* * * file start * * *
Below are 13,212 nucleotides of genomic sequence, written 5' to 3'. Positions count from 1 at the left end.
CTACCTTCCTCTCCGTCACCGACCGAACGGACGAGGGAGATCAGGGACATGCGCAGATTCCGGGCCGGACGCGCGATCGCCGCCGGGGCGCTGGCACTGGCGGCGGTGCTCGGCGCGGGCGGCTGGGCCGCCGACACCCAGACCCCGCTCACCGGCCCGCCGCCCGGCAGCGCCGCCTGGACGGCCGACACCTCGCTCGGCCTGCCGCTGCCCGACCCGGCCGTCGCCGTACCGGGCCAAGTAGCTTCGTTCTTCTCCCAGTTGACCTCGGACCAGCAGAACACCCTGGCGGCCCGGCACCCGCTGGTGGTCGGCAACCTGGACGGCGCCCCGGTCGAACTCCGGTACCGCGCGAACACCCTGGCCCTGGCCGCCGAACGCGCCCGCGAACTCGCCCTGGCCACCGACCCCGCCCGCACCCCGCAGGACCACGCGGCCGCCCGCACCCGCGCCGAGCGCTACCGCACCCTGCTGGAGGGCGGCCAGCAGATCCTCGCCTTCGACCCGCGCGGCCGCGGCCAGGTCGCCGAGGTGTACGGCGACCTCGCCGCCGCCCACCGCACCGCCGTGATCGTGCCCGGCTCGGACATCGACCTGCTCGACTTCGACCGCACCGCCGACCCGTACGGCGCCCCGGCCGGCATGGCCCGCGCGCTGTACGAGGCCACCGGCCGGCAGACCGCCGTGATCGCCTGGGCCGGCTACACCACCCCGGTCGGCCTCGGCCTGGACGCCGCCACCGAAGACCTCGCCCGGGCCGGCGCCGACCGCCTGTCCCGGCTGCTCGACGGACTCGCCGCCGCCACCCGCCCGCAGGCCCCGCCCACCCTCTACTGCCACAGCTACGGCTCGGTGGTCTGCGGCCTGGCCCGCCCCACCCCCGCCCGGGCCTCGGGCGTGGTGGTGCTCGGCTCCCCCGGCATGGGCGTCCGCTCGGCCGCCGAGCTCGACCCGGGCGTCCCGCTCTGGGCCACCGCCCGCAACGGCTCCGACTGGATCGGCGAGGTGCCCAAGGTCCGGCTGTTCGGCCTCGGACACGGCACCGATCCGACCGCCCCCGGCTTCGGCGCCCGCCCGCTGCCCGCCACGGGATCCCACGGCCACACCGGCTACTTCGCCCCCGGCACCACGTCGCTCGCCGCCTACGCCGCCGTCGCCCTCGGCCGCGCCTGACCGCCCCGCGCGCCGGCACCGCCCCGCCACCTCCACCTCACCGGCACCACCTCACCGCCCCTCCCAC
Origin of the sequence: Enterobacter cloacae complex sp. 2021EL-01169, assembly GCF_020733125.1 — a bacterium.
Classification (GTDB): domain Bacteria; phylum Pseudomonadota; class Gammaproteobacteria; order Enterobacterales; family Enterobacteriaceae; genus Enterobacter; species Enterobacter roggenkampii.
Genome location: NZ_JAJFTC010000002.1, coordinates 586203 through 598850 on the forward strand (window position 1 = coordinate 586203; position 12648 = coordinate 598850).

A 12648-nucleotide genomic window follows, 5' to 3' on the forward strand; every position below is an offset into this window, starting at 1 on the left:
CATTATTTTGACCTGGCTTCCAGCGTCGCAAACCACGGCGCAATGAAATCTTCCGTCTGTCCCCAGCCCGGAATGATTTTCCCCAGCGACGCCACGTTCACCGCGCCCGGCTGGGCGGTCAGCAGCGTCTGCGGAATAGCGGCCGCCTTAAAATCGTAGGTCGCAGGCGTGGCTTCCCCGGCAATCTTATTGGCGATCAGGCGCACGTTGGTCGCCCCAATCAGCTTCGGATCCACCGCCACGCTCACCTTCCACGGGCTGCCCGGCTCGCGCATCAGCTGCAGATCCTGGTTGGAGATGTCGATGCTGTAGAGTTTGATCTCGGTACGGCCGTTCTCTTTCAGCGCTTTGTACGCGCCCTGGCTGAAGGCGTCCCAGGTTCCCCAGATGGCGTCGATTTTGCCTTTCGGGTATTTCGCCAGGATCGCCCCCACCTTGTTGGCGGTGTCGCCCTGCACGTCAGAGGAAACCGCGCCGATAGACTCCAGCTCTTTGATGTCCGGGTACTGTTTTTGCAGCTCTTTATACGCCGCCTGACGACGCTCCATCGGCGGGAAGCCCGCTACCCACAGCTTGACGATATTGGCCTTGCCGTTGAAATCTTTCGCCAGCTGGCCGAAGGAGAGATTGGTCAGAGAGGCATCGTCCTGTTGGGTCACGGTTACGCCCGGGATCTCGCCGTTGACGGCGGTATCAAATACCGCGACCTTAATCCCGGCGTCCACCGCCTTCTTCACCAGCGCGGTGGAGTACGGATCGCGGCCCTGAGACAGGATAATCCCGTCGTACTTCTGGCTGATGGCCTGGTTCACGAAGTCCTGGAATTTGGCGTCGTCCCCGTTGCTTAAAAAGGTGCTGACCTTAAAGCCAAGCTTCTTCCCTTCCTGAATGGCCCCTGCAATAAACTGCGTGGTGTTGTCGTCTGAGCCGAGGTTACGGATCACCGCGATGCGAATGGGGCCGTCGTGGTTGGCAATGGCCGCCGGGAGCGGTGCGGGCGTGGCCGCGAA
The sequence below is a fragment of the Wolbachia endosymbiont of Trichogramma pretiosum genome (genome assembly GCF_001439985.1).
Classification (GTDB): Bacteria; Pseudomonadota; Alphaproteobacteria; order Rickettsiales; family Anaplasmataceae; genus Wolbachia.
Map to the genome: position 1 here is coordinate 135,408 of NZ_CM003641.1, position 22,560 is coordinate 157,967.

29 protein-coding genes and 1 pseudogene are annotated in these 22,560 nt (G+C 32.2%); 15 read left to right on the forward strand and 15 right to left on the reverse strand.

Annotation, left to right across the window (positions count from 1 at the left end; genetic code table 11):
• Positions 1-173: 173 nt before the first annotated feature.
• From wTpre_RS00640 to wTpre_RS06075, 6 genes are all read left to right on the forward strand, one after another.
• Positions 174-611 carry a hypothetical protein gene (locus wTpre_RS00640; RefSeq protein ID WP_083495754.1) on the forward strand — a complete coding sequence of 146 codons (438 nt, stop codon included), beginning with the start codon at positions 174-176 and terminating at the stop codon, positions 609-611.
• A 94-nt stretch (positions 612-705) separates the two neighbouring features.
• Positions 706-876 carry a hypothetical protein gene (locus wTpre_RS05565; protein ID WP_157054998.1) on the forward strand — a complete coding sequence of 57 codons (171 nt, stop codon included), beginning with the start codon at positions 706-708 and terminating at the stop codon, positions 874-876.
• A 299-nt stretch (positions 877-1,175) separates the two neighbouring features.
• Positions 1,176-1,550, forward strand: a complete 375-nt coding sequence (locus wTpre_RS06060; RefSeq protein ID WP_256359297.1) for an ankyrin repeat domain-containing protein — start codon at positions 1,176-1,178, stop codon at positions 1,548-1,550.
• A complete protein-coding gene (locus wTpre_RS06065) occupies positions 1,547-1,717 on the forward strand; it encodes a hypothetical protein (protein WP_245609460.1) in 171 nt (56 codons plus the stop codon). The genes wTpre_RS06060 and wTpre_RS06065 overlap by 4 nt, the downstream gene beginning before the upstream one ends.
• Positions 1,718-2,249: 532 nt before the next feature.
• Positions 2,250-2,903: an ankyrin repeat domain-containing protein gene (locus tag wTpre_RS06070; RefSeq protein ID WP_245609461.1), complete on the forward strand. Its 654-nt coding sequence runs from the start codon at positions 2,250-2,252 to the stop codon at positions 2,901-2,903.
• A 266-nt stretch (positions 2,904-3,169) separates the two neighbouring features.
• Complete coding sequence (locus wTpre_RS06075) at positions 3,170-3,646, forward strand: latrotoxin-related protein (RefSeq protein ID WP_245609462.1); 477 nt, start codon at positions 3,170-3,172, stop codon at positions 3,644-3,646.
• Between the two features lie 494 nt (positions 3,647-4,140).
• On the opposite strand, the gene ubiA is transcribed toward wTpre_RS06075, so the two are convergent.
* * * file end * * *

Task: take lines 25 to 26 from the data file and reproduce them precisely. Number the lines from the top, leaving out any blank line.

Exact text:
• Between the two features lie 494 nt (positions 3,647-4,140).
• On the opposite strand, the gene ubiA is transcribed toward wTpre_RS06075, so the two are convergent.